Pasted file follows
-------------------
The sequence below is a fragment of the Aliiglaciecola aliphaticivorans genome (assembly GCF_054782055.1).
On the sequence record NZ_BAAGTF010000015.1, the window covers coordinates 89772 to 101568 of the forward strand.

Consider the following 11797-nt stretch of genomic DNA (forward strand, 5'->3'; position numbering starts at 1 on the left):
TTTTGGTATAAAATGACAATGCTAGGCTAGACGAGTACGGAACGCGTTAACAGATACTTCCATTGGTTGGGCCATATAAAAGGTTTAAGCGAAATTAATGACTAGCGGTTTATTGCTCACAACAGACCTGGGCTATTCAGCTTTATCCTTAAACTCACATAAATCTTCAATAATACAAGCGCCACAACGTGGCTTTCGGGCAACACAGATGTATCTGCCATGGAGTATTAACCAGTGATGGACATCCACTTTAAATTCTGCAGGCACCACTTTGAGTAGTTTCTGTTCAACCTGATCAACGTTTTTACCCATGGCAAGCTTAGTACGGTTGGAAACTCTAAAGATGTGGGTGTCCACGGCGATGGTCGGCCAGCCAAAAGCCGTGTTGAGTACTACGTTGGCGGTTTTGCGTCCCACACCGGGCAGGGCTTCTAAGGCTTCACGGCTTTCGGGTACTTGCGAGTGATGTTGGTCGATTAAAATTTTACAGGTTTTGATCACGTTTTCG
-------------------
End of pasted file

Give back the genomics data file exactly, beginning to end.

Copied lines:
The sequence below is a fragment of the Aliiglaciecola aliphaticivorans genome (assembly GCF_054782055.1).
On the sequence record NZ_BAAGTF010000015.1, the window covers coordinates 89772 to 101568 of the forward strand.

Consider the following 11797-nt stretch of genomic DNA (forward strand, 5'->3'; position numbering starts at 1 on the left):
TTTTGGTATAAAATGACAATGCTAGGCTAGACGAGTACGGAACGCGTTAACAGATACTTCCATTGGTTGGGCCATATAAAAGGTTTAAGCGAAATTAATGACTAGCGGTTTATTGCTCACAACAGACCTGGGCTATTCAGCTTTATCCTTAAACTCACATAAATCTTCAATAATACAAGCGCCACAACGTGGCTTTCGGGCAACACAGATGTATCTGCCATGGAGTATTAACCAGTGATGGACATCCACTTTAAATTCTGCAGGCACCACTTTGAGTAGTTTCTGTTCAACCTGATCAACGTTTTTACCCATGGCAAGCTTAGTACGGTTGGAAACTCTAAAGATGTGGGTGTCCACGGCGATGGTCGGCCAGCCAAAAGCCGTGTTGAGTACTACGTTGGCGGTTTTGCGTCCCACACCGGGCAGGGCTTCTAAGGCTTCACGGCTTTCGGGTACTTGCGAGTGATGTTGGTCGATTAAAATTTTACAGGTTTTGATCACGTTTTCG